His ghastly crash on the final lap of the Daytona 500 on Monday night caused the sport to pause.
The 42-year-old Newman slid across the finish line in a crumpled heap of metal, sparks flying as his car skidded to a halt with fuel pouring onto the track frighteningly close to open flames.
Viewers gasped as track workers placed large black screens around his car and worked to get him out. They had to wait two excruciating hours to finally exhale.
It took two long hours before NASCAR announced Newman had non-life threatening injuries and was in serious condition at nearby Halifax Medical Center.
Tuesday afternoon, it was announced via Twitter that Newman was awake and speaking to his doctors and family.
“On behalf of Roush Fenway Racing and Ryan Newman’s family, we’d like to thank the NASCAR community for the incredible outpouring of support and compassion for Ryan. Your thoughts and prayers have comforted us all,” Newmark said. “Ryan remains at Halifax Medical Center and we will provide further updates on his condition as they become available.”
Safety crews rushed to Newman’s No. 6 Ford and worked to get the “Rocketman” out of his seat. The car was on fire as it skidded to a stop and had to be turned onto its tires before he could be unstrapped.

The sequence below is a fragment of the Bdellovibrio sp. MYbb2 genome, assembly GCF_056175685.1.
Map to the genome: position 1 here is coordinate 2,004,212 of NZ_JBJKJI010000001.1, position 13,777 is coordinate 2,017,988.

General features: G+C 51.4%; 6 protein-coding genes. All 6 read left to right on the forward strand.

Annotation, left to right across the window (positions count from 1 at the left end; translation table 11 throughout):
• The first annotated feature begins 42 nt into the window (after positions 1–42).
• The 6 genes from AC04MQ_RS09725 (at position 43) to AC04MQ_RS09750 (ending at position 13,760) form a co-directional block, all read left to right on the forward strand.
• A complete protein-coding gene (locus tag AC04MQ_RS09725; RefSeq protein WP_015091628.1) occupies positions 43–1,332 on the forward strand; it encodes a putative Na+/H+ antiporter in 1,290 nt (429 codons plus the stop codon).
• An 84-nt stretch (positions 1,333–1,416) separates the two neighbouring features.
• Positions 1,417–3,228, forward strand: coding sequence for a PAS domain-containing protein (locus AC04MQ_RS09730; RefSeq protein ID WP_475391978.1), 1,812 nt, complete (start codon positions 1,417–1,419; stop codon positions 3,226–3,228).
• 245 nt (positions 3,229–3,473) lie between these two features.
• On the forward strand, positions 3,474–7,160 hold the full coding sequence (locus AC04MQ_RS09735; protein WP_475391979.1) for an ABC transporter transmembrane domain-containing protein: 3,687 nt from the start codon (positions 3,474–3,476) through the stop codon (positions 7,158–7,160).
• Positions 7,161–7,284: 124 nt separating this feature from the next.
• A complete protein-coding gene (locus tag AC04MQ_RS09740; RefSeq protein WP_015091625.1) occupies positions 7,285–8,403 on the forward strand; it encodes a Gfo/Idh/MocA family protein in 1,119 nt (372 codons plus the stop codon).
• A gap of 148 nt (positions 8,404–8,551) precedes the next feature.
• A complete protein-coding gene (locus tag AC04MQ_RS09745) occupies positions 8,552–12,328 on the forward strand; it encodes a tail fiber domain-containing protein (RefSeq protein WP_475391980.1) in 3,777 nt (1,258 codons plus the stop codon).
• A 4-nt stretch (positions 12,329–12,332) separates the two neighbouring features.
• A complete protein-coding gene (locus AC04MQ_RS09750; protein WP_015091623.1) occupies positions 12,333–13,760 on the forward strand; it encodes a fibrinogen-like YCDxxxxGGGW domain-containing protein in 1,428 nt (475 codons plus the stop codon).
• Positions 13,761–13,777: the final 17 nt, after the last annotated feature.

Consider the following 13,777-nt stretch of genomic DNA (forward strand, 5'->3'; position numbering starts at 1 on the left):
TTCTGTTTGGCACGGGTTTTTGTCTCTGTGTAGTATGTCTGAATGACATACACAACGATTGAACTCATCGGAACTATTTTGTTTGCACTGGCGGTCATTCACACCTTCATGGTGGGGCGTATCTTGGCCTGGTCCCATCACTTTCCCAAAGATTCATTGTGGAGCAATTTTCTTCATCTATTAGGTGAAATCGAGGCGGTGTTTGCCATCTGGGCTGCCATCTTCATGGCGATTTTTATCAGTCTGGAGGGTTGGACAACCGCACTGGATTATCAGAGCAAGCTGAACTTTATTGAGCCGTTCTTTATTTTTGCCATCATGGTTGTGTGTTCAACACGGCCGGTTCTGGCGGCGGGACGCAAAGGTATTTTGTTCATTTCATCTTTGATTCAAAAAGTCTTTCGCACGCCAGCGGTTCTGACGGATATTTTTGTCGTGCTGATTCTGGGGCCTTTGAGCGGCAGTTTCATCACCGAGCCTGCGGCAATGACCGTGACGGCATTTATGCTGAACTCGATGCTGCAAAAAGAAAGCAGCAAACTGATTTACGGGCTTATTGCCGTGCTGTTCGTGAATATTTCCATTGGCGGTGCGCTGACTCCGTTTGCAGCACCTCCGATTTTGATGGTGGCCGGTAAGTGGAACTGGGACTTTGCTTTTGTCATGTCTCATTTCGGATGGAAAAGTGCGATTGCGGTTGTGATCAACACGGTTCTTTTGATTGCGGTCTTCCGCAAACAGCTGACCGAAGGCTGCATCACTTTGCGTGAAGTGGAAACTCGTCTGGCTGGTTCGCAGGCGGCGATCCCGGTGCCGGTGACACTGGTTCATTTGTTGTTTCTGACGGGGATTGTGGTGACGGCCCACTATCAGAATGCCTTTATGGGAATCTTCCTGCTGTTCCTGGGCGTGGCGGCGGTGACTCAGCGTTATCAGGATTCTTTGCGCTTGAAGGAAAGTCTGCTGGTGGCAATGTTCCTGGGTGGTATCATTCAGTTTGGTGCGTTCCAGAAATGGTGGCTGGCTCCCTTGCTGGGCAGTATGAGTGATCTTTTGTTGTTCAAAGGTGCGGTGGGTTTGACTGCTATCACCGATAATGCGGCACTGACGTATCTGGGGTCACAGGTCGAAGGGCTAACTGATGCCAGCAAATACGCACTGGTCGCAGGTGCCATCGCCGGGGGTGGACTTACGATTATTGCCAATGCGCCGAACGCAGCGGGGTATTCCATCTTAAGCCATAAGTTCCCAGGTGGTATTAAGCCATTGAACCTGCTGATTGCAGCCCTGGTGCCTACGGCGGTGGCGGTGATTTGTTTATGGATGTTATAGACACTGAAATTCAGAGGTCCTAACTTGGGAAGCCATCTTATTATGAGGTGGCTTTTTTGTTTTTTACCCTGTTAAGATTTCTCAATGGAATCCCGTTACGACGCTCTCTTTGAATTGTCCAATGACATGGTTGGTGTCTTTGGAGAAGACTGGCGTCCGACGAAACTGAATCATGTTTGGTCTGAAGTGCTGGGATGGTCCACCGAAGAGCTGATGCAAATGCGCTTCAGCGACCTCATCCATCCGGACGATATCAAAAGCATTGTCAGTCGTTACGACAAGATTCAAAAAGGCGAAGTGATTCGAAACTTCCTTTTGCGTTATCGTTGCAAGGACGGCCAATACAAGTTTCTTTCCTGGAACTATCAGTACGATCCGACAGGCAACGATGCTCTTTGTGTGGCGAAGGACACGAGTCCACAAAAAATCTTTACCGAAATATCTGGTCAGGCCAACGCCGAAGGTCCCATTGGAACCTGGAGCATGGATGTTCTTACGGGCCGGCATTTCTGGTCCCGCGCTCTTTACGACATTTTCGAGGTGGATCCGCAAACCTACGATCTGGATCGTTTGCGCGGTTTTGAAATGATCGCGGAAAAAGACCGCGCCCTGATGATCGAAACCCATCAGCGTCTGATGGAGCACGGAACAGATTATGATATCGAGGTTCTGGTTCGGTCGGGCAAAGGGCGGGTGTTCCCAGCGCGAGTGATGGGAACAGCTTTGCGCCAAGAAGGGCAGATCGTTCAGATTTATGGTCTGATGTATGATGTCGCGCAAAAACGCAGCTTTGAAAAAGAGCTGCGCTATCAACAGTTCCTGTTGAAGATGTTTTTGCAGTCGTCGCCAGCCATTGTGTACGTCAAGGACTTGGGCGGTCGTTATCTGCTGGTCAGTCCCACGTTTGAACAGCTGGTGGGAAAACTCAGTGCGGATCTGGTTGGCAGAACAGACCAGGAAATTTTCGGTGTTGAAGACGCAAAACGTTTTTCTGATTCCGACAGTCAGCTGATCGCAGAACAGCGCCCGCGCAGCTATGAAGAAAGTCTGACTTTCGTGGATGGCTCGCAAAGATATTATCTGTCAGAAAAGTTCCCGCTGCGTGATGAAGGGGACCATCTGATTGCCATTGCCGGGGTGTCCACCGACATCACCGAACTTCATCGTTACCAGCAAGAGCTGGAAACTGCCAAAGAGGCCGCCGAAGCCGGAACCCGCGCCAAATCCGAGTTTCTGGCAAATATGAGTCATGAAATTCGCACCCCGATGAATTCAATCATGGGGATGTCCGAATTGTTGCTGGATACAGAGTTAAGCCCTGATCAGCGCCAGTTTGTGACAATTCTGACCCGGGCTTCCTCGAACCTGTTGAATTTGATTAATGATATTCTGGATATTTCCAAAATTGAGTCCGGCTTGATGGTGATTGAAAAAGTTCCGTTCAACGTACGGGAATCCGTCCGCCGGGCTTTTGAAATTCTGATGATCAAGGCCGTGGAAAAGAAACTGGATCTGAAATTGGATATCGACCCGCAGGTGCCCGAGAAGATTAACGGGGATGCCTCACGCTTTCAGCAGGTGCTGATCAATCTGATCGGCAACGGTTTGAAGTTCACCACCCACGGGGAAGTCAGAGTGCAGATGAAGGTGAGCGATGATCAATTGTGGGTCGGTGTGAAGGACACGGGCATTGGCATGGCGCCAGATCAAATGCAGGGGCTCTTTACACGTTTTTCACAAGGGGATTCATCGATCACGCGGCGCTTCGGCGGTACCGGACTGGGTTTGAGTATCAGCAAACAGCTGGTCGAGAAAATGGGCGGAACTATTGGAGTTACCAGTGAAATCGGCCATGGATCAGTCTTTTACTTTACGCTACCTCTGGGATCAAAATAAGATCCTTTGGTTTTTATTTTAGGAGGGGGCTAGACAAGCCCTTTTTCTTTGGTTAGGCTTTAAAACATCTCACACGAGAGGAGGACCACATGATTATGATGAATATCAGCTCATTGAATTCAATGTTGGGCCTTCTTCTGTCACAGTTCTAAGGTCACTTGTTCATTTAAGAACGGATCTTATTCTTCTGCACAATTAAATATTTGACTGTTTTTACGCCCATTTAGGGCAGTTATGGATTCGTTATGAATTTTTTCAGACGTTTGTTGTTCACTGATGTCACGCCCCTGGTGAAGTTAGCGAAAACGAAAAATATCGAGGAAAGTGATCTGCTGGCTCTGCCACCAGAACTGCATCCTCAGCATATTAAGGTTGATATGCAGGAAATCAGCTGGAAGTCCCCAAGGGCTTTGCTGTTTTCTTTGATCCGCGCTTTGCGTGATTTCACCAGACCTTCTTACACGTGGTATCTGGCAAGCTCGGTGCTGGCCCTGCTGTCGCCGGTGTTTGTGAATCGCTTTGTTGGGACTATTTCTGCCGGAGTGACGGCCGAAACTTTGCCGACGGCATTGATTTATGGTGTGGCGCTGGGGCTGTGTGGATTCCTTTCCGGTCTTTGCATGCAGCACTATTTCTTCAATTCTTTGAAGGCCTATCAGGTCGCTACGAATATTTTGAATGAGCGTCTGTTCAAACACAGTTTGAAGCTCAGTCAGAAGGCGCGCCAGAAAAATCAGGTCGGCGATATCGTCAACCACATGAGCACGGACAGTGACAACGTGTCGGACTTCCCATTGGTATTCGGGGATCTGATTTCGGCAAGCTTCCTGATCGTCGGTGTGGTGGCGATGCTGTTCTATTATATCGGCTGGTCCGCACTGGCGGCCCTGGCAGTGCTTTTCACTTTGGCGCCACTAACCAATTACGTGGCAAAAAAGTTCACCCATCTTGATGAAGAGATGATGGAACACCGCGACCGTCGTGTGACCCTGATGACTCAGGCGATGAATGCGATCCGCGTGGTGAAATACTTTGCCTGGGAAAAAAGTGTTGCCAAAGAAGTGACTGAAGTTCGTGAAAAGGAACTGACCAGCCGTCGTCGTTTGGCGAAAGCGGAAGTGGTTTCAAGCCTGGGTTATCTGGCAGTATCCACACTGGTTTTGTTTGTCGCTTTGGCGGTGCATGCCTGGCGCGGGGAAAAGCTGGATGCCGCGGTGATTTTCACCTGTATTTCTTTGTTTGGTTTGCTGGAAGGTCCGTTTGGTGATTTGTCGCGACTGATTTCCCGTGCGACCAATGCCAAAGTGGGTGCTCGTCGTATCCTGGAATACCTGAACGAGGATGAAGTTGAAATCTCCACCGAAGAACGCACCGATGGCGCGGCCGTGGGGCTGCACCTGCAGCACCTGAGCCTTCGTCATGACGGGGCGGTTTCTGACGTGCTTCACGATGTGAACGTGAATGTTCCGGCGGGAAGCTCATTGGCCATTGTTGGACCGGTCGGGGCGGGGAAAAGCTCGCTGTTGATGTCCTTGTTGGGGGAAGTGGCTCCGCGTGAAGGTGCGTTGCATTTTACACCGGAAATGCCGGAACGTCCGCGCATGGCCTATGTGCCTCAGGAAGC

Ryan Blaney, who locked bumpers with Newman and turned him sideways, sounded crestfallen afterward. Corey LaJoie, who slammed into Newman’s sideways car at full speed, watched a replay and insisted he had no way to avoid the contact.
Newman’s wreck looked just as awful to the naked eye and arguably worse on replay.
Blaney turned him hard right and into the outside wall. His car immediately flipped and was sliding on its side when LaJoie rammed into it.
Denny Hamlin won the race for Joe Gibbs Racing, his second straight victory in the season opener and third in the last five years.
Breathtaking crashes are common at Daytona International Speedway, where drivers racing for position at 200 mph and in tight quarters often make contact. There have been no fatalities at the track since Dale Earnhardt’s death following a crash on the final lap of the 2001 Daytona 500.
NASCAR responded by beefing up safety regulations, mandating head-and-neck restraints and improving the design and development of the cars.
Newman, an Indiana native who graduated with an engineering degree from Purdue, said earlier during Speedweeks he felt renewed in his second year at Roush Fenway Racing and had stopped thinking about retirement.
“It’s all about competitiveness and fun,” said Newman, who also announced he and his wife had split after 16 years of marriage. “I want to have fun with my life. If I can have fun in this garage doing it and get paid what I feel like I deserve to get paid, then I’m all for it. It’s got to be fun and it’s got to be rewarding in more ways than one.
“I’m doing it past when I said I was going to do it 10 years ago. I don’t know how to give the answer anymore, I really don’t. I always said 40 and I’m 42 now.”
The Associated Press contributed to this report.